Most steel stocks fell after Nucor said its earnings in the third quarter will be lower than expected because of slowing demand and bigger-than-expected inventory charges. In addition, ArcelorMittal and US Steel fell after Goldman Sachs downgraded the industrials sector to "neutral."

Boeing shares were under pressure after news the World Trade Organization ruled the company received illegal subsidies from the U.S. government, according to a report on the Wall Street Journal's website.

Also, Goldman Sachs cut its rating on the energy sector to "neutral" from "overweight" and the consumer staples sector to "overweight."

Gold ended at a record high of $1,269.70 an ounce, the biggest one-day gain since mid-February, as investors continued to flock to the safety of the precious metal. Shares of gold miners were mostly higher across the board.

In merger and acquisitions news, Green Mountain Coffee Roasters said it will pay $890 million to purchase Canadian competitor Van Houtte.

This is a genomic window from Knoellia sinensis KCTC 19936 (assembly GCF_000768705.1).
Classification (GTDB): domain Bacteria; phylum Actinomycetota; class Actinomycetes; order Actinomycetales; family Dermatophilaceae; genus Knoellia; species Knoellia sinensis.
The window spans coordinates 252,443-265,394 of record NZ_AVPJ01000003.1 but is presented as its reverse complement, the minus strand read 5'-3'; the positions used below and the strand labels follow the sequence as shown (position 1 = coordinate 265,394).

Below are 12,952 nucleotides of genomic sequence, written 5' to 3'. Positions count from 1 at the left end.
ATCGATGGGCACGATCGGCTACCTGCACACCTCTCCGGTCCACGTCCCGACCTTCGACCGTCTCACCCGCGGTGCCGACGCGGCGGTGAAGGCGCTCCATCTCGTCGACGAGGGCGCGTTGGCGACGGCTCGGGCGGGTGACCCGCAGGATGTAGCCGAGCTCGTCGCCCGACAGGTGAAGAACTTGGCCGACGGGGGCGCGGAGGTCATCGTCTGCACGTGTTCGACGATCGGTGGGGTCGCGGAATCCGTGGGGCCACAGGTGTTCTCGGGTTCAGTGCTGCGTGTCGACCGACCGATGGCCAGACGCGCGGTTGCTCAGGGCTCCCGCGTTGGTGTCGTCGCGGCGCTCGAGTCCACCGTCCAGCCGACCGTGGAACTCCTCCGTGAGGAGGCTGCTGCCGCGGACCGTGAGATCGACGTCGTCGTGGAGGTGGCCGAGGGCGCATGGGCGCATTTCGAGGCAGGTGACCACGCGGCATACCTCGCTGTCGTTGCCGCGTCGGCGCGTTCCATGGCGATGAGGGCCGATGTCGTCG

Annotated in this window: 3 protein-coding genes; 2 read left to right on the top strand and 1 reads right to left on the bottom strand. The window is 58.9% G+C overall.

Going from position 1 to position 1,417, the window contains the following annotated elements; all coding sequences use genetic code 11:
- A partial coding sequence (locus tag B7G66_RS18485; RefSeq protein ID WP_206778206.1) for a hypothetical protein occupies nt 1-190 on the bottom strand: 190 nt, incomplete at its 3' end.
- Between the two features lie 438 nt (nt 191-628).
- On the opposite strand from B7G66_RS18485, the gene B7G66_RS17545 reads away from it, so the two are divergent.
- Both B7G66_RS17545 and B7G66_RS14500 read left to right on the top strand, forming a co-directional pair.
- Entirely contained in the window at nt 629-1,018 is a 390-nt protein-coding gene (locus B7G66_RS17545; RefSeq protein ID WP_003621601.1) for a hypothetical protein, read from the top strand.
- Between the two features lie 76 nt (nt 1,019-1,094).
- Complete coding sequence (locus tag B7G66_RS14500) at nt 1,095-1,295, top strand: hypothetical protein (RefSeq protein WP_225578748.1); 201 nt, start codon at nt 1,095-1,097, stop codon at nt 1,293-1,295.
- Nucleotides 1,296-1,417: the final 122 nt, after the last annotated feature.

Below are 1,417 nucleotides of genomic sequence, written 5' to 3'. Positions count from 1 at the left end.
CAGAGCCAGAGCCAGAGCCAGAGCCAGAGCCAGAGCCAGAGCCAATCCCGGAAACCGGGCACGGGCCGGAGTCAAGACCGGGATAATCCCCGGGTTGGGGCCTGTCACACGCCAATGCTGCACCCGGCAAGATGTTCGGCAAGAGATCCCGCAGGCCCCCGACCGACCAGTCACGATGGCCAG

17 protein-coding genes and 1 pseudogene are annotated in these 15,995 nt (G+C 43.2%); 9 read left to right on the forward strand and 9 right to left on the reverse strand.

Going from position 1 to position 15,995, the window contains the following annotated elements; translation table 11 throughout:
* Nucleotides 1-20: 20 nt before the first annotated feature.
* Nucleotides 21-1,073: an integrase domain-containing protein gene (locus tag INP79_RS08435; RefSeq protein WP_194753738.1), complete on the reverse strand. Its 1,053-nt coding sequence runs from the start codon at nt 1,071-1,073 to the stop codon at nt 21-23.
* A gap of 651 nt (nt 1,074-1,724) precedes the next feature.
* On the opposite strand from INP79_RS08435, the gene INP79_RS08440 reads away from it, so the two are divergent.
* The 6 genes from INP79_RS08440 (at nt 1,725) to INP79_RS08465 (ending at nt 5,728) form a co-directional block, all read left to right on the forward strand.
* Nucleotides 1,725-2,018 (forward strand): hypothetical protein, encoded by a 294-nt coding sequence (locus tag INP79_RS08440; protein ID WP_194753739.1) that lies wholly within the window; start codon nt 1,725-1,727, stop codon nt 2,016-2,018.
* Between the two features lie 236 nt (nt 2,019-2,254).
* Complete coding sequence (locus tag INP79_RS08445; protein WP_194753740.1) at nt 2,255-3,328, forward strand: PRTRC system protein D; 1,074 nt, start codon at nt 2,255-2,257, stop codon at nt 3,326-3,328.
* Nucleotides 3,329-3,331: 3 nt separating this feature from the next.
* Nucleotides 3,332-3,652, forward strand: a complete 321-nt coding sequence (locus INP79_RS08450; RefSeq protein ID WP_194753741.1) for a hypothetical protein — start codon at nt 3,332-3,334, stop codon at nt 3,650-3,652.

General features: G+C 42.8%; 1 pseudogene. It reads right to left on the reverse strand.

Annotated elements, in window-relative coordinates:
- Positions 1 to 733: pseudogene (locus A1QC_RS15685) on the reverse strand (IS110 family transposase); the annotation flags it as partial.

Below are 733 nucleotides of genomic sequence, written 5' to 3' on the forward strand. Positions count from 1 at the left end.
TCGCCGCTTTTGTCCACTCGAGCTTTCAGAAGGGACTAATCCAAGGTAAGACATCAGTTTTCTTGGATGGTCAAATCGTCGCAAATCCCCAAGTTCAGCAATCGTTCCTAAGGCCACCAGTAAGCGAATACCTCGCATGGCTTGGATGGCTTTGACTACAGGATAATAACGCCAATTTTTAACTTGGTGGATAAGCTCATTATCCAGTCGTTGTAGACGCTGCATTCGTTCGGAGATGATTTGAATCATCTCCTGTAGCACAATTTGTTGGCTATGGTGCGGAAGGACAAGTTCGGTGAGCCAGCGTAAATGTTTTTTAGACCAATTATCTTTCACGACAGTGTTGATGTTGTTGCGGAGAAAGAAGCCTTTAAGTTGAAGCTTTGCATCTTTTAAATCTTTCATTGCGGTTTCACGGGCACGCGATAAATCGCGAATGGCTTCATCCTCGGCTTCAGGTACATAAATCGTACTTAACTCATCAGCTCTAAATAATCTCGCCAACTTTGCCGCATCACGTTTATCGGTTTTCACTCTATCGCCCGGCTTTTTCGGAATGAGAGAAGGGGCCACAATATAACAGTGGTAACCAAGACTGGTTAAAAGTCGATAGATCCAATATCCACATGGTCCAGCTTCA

In economic news, business inventoriesposted the largest increase in two years, rising 1 percent in July, the Commerce Department reported. Economists had expected an increase of 0.8 percent.

And the National Federation of Independent Businesses said its small business index showed a slight increasein optimism in August, but the figure remains consistent with expectations of a recession.

Meanwhile, there are mixed messages about investor confidence. A survey conducted by CNBC and AP found that many individual investors see the stock market as unfair to them and they have little confidence in regulators to fix it. But Morgan Stanley CEO and President James Gorman said on CNBC that confidence among investors is slowly returning.

On the Calendar:

WEDNESDAY: MBA mortgage applications, Empire State manufacturing survey, import and export prices, industrial production, weekly oil inventories
THURSDAY: PPI, current account, jobless claims, Philly Fed survey; before-the-bell earnings from FedEx, after-the-bell earnings from Oracle and Research In Motion
FRIDAY: CPI, consumer sentiment